Plant-associated CO2 mediates long-distance host location and foraging behaviour of a root herbivore

Carla Cm Arce, Vanitha Theepan, Bernardus Cj Schimmel, Geoffrey Jaffuel, Matthias Erb, Ricardo Ar Machado

Research output: Contribution to journalArticleAcademicpeer-review


Insect herbivores use different cues to locate host plants. The importance of CO2 in this context is not well understood. We manipulated CO2 perception in western corn rootworm (WCR) larvae through RNAi and studied how CO2 perception impacts their interaction with their host plant. The expression of a carbon dioxide receptor, DvvGr2, is specifically required for dose-dependent larval responses to CO2. Silencing CO2 perception or scrubbing plant-associated CO2 has no effect on the ability of WCR larvae to locate host plants at short distances (<9 cm), but impairs host location at greater distances. WCR larvae preferentially orient and prefer plants that grow in well-fertilized soils compared to plants that grow in nutrient-poor soils, a behaviour that has direct consequences for larval growth and depends on the ability of the larvae to perceive root-emitted CO2. This study unravels how CO2 can mediate plant-herbivore interactions by serving as a distance-dependent host location cue.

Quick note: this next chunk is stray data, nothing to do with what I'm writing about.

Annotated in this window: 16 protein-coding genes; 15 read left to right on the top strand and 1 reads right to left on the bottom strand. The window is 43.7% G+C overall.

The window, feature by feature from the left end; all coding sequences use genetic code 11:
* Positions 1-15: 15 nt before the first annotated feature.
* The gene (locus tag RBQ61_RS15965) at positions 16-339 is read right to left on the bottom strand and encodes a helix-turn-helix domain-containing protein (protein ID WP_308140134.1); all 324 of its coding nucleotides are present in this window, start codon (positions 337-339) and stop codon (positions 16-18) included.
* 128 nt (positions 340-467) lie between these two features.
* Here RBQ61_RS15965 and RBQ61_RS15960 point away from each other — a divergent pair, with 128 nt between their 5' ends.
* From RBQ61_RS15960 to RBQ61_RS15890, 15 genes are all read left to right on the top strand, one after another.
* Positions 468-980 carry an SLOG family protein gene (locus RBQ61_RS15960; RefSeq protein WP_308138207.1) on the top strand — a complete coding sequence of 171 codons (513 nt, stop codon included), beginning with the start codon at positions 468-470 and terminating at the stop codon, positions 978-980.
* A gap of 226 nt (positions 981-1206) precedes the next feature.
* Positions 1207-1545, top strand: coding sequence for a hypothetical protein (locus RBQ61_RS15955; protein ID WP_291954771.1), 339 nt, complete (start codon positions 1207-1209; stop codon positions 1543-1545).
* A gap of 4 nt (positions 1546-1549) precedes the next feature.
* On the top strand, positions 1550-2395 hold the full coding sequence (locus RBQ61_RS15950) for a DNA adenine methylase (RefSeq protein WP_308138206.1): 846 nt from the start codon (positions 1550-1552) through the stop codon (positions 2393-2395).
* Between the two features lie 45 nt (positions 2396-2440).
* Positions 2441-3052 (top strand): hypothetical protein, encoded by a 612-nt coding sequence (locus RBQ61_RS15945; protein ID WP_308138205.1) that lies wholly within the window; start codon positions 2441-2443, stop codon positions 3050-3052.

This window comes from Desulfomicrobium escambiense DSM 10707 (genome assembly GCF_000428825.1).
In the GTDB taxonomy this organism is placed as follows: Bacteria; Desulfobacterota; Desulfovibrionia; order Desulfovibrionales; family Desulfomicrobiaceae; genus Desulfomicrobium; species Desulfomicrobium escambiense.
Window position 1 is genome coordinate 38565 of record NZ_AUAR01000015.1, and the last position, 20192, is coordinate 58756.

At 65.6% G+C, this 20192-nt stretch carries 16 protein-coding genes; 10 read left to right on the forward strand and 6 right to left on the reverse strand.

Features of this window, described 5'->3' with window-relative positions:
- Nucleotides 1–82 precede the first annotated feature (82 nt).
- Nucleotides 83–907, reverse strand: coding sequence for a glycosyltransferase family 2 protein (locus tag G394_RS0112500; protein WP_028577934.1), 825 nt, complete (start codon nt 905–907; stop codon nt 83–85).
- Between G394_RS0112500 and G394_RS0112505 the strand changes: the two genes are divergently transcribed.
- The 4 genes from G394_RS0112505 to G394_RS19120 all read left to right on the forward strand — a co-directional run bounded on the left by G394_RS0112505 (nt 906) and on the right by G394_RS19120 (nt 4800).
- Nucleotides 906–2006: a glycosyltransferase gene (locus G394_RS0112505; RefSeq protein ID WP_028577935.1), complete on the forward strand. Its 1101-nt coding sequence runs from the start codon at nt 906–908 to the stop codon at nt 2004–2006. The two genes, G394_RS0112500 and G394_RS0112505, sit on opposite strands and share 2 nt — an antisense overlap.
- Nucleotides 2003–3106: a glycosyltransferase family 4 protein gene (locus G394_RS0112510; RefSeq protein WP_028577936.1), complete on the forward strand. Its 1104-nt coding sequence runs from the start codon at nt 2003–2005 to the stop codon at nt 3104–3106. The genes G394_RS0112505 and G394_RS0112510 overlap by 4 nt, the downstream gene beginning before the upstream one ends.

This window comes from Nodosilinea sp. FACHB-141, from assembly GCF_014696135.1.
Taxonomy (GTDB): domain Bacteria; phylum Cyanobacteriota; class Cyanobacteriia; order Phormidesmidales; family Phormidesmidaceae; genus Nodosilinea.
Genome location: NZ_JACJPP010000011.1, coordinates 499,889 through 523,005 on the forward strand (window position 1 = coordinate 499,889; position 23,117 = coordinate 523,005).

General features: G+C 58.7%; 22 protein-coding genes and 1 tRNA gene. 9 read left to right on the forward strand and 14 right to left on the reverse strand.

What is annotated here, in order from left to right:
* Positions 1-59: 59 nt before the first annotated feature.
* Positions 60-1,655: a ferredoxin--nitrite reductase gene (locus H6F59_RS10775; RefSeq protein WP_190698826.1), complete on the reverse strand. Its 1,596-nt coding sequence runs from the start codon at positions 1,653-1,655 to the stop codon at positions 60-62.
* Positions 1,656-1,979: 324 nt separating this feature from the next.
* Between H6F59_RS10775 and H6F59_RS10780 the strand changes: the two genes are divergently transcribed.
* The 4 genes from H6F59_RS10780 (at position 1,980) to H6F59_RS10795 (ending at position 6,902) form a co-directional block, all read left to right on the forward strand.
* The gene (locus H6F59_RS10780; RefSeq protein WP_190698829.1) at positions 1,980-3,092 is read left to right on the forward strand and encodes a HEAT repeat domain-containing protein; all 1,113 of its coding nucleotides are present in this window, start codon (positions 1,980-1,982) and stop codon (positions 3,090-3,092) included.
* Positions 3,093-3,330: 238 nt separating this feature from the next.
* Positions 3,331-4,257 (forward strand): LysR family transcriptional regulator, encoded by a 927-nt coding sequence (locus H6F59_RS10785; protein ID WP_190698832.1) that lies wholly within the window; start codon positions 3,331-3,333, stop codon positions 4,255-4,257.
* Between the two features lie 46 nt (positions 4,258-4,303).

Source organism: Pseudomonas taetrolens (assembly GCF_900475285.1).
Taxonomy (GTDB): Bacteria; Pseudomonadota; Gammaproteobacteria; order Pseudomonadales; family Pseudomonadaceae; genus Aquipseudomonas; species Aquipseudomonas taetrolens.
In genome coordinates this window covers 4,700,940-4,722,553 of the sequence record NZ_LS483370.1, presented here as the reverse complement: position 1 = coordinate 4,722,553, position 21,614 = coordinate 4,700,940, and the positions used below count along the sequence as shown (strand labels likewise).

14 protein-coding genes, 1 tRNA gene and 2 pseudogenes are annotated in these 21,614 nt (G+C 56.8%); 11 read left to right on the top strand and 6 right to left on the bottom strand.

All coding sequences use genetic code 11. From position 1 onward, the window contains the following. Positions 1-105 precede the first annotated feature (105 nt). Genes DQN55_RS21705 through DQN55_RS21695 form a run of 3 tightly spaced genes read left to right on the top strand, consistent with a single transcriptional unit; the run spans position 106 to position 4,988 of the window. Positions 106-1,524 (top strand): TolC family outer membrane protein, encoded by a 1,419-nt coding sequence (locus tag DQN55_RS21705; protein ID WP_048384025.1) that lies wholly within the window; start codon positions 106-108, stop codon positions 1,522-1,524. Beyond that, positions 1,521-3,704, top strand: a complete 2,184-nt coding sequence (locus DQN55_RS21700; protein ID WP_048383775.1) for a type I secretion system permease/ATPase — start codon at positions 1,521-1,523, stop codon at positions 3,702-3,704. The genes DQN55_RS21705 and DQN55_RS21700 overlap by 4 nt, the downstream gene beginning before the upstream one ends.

Original languageEnglish
Publication statusPublished - 20 Apr 2021
Externally publishedYes


  • Animals
  • Carbon Dioxide/metabolism
  • Food Chain
  • Herbivory
  • Larva/growth & development
  • Moths/growth & development
  • Plant Roots/metabolism
  • Zea mays/metabolism


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